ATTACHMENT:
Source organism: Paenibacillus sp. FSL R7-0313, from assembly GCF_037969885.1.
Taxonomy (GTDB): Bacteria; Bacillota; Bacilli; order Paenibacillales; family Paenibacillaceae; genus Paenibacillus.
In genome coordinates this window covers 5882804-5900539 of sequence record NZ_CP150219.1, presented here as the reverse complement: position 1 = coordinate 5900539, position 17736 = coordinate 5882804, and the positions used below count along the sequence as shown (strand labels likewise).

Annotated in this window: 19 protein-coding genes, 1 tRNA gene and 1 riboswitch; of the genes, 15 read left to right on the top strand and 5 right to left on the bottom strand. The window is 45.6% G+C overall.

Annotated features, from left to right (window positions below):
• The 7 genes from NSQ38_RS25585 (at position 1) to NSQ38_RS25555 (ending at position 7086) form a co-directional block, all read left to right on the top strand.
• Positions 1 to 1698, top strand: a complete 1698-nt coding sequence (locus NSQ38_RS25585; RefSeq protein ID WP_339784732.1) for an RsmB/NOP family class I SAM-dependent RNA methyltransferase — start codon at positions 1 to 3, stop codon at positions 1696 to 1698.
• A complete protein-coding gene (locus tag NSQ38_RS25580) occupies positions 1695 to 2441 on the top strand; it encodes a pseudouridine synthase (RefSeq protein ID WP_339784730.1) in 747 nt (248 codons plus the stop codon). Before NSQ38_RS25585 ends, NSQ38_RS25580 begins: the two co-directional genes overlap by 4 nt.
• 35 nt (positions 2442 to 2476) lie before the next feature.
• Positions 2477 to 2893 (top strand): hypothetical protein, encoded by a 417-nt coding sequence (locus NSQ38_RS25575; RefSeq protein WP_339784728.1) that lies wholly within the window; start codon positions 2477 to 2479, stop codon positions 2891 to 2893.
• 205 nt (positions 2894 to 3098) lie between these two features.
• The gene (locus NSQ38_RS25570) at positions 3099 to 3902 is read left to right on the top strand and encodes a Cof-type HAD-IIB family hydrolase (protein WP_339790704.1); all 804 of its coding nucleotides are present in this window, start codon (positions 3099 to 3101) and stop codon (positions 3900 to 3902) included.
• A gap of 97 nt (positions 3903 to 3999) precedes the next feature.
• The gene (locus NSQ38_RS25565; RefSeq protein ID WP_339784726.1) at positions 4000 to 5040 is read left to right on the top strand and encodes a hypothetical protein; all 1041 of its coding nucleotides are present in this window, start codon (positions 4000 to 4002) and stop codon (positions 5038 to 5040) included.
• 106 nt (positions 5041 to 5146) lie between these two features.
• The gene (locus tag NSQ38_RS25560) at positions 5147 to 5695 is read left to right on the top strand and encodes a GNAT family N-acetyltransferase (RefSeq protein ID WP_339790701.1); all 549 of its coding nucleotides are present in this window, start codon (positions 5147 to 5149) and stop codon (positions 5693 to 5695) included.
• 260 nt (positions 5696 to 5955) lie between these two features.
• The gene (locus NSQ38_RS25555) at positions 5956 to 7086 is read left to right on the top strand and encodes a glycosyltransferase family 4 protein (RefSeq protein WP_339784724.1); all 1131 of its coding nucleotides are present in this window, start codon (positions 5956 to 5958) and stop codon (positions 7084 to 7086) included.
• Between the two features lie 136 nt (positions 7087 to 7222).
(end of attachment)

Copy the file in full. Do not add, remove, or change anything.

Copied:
Source organism: Paenibacillus sp. FSL R7-0313, from assembly GCF_037969885.1.
Taxonomy (GTDB): Bacteria; Bacillota; Bacilli; order Paenibacillales; family Paenibacillaceae; genus Paenibacillus.
In genome coordinates this window covers 5882804-5900539 of sequence record NZ_CP150219.1, presented here as the reverse complement: position 1 = coordinate 5900539, position 17736 = coordinate 5882804, and the positions used below count along the sequence as shown (strand labels likewise).

Annotated in this window: 19 protein-coding genes, 1 tRNA gene and 1 riboswitch; of the genes, 15 read left to right on the top strand and 5 right to left on the bottom strand. The window is 45.6% G+C overall.

Annotated features, from left to right (window positions below):
• The 7 genes from NSQ38_RS25585 (at position 1) to NSQ38_RS25555 (ending at position 7086) form a co-directional block, all read left to right on the top strand.
• Positions 1 to 1698, top strand: a complete 1698-nt coding sequence (locus NSQ38_RS25585; RefSeq protein ID WP_339784732.1) for an RsmB/NOP family class I SAM-dependent RNA methyltransferase — start codon at positions 1 to 3, stop codon at positions 1696 to 1698.
• A complete protein-coding gene (locus tag NSQ38_RS25580) occupies positions 1695 to 2441 on the top strand; it encodes a pseudouridine synthase (RefSeq protein ID WP_339784730.1) in 747 nt (248 codons plus the stop codon). Before NSQ38_RS25585 ends, NSQ38_RS25580 begins: the two co-directional genes overlap by 4 nt.
• 35 nt (positions 2442 to 2476) lie before the next feature.
• Positions 2477 to 2893 (top strand): hypothetical protein, encoded by a 417-nt coding sequence (locus NSQ38_RS25575; RefSeq protein WP_339784728.1) that lies wholly within the window; start codon positions 2477 to 2479, stop codon positions 2891 to 2893.
• 205 nt (positions 2894 to 3098) lie between these two features.
• The gene (locus NSQ38_RS25570) at positions 3099 to 3902 is read left to right on the top strand and encodes a Cof-type HAD-IIB family hydrolase (protein WP_339790704.1); all 804 of its coding nucleotides are present in this window, start codon (positions 3099 to 3101) and stop codon (positions 3900 to 3902) included.
• A gap of 97 nt (positions 3903 to 3999) precedes the next feature.
• The gene (locus NSQ38_RS25565; RefSeq protein ID WP_339784726.1) at positions 4000 to 5040 is read left to right on the top strand and encodes a hypothetical protein; all 1041 of its coding nucleotides are present in this window, start codon (positions 4000 to 4002) and stop codon (positions 5038 to 5040) included.
• 106 nt (positions 5041 to 5146) lie between these two features.
• The gene (locus tag NSQ38_RS25560) at positions 5147 to 5695 is read left to right on the top strand and encodes a GNAT family N-acetyltransferase (RefSeq protein ID WP_339790701.1); all 549 of its coding nucleotides are present in this window, start codon (positions 5147 to 5149) and stop codon (positions 5693 to 5695) included.
• 260 nt (positions 5696 to 5955) lie between these two features.
• The gene (locus NSQ38_RS25555) at positions 5956 to 7086 is read left to right on the top strand and encodes a glycosyltransferase family 4 protein (RefSeq protein WP_339784724.1); all 1131 of its coding nucleotides are present in this window, start codon (positions 5956 to 5958) and stop codon (positions 7084 to 7086) included.
• Between the two features lie 136 nt (positions 7087 to 7222).